Author: James Dashner
Genre: YA Dystopia
Release Date: October 6th 2009
If you ain’t scared, you ain’t human.
When Thomas wakes up in the lift, the only thing he can remember is his name. He’s surrounded by strangers—boys whose memories are also gone.
Nice to meet ya, shank. Welcome to the Glade.
Outside the towering stone walls that surround the Glade is a limitless, ever-changing maze. It’s the only way out—and no one’s ever made it through alive.
Everything is going to change.
Then a girl arrives. The first girl ever. And the message she delivers is terrifying.
Remember. Survive. Run.
For a long time I’ve struggled to sort my feelings towards this book. While it’s not really bad, it didn’t blow me away either.
Thomas found himself in the Glade with no memory of who he was. He only knew that his name was Thomas, nothing more. The Glade was a strange place and he found himself in the company of those people who went through what he experienced. There was also the Maze, and he found himself drawn into it for reasons unknown to him.
I was unsure how I feel about this book for a long time. I think it’s not a bad book but it didn’t wow me either—which was a real shame because I expected a lot from it. I should say that the main thing that put me off the book was the main character Thomas.
I can’t put my finger on it but I’m always annoyed at him. He is a very curious person, he finds himself in a strange place called the Glade and everyone’s telling him not to pry about things and not to mess them up—which he totally did. Normally, I don’t have problems with curious, odd or adventurous characters but I found his stubbornness annoying. I should also mention the fact that his mood changes from one extreme emotion to another. Reading in his point of view was like reading from the point of view of a PMS-ing girl (and trust me when I say I know a lot about PMS-ing). I just can’t nail down his true emotions because they’re so unstable.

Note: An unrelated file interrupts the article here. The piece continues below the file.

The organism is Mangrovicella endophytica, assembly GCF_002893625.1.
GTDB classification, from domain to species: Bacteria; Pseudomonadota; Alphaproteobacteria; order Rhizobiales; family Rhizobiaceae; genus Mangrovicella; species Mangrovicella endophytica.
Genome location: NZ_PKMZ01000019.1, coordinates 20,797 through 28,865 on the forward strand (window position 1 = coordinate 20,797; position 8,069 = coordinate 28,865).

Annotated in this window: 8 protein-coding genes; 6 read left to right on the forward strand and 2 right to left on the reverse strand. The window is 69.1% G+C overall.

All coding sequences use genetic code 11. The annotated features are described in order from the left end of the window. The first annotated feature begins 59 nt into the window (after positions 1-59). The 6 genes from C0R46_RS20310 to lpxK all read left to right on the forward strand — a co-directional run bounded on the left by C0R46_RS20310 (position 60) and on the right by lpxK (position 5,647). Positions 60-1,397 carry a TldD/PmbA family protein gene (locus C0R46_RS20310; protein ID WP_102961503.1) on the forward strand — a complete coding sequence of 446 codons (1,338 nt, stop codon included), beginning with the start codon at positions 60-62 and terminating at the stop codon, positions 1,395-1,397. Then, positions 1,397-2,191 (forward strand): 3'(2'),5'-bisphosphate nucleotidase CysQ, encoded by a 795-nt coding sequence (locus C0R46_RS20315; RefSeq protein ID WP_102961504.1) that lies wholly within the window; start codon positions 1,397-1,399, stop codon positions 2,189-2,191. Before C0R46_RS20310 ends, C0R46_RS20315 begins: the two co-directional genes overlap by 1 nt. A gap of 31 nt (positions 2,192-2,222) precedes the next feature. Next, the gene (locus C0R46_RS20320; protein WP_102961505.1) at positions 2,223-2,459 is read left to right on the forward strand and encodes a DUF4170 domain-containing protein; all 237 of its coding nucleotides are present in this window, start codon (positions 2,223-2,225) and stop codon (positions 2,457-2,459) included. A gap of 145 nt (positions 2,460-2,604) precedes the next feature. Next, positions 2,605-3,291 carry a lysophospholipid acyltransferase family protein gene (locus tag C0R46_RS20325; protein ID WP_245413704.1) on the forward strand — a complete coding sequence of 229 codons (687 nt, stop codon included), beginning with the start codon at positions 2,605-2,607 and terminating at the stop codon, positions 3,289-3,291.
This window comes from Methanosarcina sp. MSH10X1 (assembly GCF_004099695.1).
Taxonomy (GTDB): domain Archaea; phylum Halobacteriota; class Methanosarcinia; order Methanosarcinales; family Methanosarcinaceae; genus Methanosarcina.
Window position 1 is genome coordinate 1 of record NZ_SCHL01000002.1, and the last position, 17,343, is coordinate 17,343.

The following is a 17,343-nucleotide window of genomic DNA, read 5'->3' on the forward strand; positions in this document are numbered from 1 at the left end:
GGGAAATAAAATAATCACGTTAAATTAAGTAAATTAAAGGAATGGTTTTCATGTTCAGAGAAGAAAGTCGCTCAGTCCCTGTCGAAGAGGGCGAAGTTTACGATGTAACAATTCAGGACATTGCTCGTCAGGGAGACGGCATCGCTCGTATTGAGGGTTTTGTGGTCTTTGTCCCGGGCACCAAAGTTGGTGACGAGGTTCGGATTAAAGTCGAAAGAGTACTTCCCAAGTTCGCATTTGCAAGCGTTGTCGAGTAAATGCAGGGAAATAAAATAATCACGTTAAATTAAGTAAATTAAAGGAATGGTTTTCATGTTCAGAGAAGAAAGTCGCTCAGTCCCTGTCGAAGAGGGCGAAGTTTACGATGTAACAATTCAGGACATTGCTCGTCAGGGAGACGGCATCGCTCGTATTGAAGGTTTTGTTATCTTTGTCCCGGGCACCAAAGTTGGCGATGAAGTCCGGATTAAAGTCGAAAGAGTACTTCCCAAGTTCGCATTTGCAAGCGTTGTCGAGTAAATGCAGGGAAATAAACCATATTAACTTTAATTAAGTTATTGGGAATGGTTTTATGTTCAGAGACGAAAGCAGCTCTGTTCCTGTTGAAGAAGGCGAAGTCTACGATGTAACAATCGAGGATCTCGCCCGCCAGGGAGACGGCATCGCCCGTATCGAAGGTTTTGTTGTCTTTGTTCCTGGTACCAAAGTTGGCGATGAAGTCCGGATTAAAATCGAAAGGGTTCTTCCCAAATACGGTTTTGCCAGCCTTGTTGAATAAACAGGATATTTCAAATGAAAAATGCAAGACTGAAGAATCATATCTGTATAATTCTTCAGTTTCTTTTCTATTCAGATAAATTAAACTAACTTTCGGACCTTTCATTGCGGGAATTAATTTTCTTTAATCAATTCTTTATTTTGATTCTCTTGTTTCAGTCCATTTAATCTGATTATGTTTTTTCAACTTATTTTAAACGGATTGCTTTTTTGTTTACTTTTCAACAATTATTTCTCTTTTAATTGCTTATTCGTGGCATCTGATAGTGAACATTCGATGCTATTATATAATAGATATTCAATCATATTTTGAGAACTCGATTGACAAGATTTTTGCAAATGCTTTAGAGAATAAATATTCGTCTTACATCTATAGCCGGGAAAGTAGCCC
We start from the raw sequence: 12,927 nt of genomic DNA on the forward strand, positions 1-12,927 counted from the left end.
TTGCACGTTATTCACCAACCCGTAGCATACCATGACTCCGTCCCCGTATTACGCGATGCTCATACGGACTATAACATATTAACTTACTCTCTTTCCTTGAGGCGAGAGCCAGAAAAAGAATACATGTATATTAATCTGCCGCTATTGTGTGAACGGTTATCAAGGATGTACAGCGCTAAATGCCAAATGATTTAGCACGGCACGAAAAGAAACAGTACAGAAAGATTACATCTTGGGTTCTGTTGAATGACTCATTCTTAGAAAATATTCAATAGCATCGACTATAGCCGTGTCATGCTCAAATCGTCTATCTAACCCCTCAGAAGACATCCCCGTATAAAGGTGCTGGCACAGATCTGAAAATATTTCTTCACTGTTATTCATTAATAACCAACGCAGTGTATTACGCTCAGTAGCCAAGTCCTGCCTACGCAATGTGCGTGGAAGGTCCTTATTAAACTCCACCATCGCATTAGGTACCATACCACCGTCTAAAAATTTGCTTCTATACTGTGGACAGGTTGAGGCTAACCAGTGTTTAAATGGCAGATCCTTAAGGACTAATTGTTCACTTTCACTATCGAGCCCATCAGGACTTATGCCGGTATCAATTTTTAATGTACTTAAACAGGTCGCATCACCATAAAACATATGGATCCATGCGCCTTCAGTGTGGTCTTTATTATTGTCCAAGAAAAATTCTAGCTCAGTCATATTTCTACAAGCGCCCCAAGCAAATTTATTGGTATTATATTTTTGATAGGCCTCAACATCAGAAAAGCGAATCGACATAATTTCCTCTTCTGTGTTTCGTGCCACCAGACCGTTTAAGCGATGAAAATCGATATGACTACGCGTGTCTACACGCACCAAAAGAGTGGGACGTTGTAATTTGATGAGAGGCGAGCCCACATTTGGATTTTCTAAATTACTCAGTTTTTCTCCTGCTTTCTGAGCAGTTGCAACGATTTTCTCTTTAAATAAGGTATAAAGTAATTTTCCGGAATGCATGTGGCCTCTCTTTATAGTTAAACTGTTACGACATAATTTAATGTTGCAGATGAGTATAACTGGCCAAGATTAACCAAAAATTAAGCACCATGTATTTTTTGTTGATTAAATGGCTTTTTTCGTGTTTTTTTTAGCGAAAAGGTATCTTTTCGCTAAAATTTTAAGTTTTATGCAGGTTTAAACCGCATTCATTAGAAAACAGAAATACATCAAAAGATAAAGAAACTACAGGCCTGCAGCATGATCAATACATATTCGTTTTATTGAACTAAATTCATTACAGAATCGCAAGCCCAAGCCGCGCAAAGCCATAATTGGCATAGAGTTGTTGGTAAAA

“I promised him!” he screamed, realizing even as he did so that his voice was laced with something wrong. Almost insanity. “I promised I’d save him, take him home! I promised him!”
And it’s not just Thomas either, I also can’t pinpoint what the other characters are feeling because sometimes they say or do something that is unlikely based on their personality. The characters are just too inconsistent.
There is also the romance element of the book which I think was meh. Sure it’s not the main theme of the book but Dashner could have done a better job at it. I feel like the romance between Teresa and Thomas was thrown into the mix just for the hell of it.
There are three characters that really stood out, one is Thomas and he stood out in a bad way. The other two are Newt and Minho. Newt is a great leader, he’s the rock of the Gladers and even when the world seems to be crumbling around their ears, Newt was there for them. Minho, the Keeper of the Runners, also stood out because like Newt, he was a great leader. He’s also very brave and he took Thomas under his wing.
“Shouldn’t someone give a pep talk or something?” Minho asked, pulling Thomas’s attention away from Alby.
“Go ahead,” Newt replied.
Minho nodded and faced the crowd. “Be careful,” he said dryly. “Don’t die.”
If there’s one thing I love about The Maze Runner, it’s the conflict and the villains. It’s really interesting how Dashner described the Grievers. They’re so odd—a mix of animal and machine. It’s peculiar things like this that would get your imagination going. I also love how he keeps hinting about what the situation outside the Glade was like without giving away too much detail. It made me wonder what it’s like outside the walls of the Maze, it made me curious enough to want to read the succeeding books even if there are some things that I think could be improved on.
So, overall I think The Maze Runner is… okay. But not so bad that I would totally avoid it. I just hope that the story gets better from here because I really want to know what would happen next to Thomas and the other Gladers.